Antony prevails, FDI cap in defence remains 26%

FDI cap in defence sector will remain at 26 percent and proposals beyond that will be considered by the Cabinet Committee on Security on case to case basis.

New Delhi: FDI cap in defence sector will remain at 26 percent and proposals beyond that will be considered by the Cabinet Committee on Security on case to case basis, according to a government decision which showed that Defence Ministry prevailed over the Commerce Ministry.

"FDI cap is 26 percent in defence sector, that stands like that. Any FDI proposal beyond 26 percent which brings state-of-the-art technology, that proposal would be considered by the CCS," Commerce Minister Anand Sharma told reporters here.

The Commerce Minister was addressing a press conference on decisions taken by a meeting headed by Prime Minister Manmohan Singh on FDI in different sectors.

The definition of state-of-the-art technology would be determined by the Defence Ministry, he said.

Commenting on the decision, Defence Ministry officials said depending on the quality of the technology on offer, the CCS will take a call on the proposals for FDI in defence sector.

The decision is on the lines of the assertion by Antony, who recently wrote to Sharma opposing any move to raise the cap to 49 percent.

Overruling the Commerce Ministry's proposal, Antony had said that "The deliberated view of the defence ministry .. remains that the FDI cap in the defence manufacturing sector should remain at 26 percent."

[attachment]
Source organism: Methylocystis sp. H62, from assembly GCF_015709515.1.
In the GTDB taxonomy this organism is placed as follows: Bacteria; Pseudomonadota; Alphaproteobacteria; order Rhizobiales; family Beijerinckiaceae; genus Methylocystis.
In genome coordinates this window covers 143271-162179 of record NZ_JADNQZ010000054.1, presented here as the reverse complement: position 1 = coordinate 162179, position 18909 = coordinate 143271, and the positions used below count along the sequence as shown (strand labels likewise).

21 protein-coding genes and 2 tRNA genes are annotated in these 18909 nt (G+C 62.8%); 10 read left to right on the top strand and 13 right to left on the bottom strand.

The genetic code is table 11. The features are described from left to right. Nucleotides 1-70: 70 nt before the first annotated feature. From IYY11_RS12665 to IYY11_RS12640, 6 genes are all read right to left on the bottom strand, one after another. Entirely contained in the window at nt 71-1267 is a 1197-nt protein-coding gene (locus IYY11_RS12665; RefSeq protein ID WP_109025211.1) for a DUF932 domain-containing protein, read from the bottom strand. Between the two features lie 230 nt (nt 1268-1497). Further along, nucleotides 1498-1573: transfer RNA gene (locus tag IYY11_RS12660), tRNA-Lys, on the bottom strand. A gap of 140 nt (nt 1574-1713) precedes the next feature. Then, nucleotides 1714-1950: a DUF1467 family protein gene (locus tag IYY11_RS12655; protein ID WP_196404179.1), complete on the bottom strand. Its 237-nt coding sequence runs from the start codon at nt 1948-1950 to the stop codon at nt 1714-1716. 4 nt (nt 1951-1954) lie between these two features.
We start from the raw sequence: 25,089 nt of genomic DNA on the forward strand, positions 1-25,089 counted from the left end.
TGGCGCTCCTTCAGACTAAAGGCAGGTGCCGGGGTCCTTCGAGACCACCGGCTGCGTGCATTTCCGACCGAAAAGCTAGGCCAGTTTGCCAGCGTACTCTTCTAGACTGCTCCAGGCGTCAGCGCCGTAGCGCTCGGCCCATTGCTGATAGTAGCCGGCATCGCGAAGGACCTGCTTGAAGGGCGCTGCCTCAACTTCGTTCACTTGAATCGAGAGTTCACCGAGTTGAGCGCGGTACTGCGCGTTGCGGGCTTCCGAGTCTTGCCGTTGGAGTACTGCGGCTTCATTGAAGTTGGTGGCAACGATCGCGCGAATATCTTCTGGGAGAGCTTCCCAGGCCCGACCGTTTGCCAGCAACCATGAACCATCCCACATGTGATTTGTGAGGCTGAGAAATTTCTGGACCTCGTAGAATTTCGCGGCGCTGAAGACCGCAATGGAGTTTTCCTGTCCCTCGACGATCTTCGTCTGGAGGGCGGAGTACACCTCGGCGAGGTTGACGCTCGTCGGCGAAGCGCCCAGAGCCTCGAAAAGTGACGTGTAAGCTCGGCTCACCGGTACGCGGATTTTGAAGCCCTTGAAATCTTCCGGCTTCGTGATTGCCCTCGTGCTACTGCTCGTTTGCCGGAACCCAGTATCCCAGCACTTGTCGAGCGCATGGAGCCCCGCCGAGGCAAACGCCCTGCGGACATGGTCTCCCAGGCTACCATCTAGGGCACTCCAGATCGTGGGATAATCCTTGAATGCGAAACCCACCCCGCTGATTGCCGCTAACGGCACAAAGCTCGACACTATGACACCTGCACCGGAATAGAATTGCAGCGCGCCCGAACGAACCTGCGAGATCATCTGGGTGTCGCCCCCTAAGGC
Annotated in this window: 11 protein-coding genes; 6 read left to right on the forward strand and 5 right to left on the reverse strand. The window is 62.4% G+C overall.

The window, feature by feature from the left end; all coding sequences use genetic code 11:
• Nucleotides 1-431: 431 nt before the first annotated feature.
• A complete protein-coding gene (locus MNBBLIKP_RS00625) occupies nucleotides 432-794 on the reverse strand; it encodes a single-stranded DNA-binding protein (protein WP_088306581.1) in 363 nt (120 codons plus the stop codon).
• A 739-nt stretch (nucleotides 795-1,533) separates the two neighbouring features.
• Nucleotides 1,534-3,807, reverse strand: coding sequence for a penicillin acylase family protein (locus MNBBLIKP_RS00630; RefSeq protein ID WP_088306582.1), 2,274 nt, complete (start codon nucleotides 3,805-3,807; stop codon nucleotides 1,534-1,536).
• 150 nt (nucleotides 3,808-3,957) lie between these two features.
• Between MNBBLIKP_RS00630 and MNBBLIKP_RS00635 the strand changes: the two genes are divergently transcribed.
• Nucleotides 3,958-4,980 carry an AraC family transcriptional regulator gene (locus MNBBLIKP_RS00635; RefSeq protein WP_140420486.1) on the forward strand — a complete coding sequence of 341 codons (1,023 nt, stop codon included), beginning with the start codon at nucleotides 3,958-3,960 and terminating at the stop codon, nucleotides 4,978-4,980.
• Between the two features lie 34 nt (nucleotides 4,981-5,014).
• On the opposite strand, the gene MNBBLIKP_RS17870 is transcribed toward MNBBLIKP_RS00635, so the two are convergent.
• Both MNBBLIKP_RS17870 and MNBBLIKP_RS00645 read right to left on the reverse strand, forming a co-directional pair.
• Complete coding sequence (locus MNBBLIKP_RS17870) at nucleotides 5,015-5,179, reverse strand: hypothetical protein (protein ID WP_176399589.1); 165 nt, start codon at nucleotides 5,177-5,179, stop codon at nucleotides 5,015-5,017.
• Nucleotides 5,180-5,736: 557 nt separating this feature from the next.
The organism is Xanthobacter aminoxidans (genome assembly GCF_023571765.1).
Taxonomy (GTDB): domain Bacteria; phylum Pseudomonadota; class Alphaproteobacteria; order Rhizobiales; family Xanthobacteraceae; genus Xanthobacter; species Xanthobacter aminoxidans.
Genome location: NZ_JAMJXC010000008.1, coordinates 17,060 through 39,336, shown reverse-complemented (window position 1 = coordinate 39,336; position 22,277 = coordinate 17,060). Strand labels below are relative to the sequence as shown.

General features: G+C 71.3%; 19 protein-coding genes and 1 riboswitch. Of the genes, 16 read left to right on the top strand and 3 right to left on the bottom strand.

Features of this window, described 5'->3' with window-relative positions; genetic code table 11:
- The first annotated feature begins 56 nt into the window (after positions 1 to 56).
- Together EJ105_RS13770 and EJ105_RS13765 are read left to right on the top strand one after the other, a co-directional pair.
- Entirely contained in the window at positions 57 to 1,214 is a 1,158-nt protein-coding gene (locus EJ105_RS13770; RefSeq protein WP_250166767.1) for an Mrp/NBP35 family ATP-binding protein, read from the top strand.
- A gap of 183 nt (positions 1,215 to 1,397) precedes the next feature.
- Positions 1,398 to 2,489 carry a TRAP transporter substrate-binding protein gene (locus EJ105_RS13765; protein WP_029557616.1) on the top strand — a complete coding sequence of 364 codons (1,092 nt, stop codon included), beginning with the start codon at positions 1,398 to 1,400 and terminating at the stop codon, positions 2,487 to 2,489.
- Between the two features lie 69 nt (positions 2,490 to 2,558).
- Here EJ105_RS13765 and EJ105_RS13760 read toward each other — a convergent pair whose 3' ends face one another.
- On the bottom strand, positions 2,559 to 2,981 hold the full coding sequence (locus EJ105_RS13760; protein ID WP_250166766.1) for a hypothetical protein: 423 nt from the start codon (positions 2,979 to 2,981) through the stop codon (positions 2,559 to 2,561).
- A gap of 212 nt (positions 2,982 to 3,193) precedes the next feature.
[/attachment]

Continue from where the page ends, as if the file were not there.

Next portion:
At the same time, he had said that whenever FDI beyond 26 percent "is likely to result in access to modern and state-of-the-art technology in the country, decisions can be taken to allow higher FDI on a case to case basis by the Cabinet Committee on Security."

Opposing that proposal, Antony had said that it will be a "retrograde" step and "stymie" the growth of the domestic industry while increasing dependence on foreign manufacturers.

In his letter to Sharma earlier this month, Antony had said the FDI cap could not be raised as the country "cannot afford to be dependent on foreign companies and vulnerable to policies of their countries of origin" in the field of defence on the long-term basis.

"Allowing foreign companies to set up manufacturing/ assembly facilities here would be a retrograde step as it will stymie the growth of indigenous design and development, and our dependence on foreign countries and OEMs for modern weapons will get perpetuated," he had written to Sharma.

The commerce ministry has been pushing for hiking the FDI cap in defence sector from 26 percent. It had earlier proposed hiking it to 74 percent but apparently due to defence ministry's tough stand on the issue, it has now proposed it to be 49 percent.

After the AgustaWestland chopper scam, the defence ministry has been stressing on the development of indigenous weapon systems for meeting the military requirements.

It changed its procurement policy and stress is now on procuring from local industry and making imports the last option.

The defence minister recently said that "Indigenisation of military hardware is the ultimate answer" to avoid controversies such as the chopper scam and asked the armed forces to change their mindset of relying on imports to meet operational requirements.

Moreover, the ministry is also planning of investing Rs 15,000 crore for developing the capabilities of the Ordnance Factory Board and the Public Sector Undertakings under it in the next five years.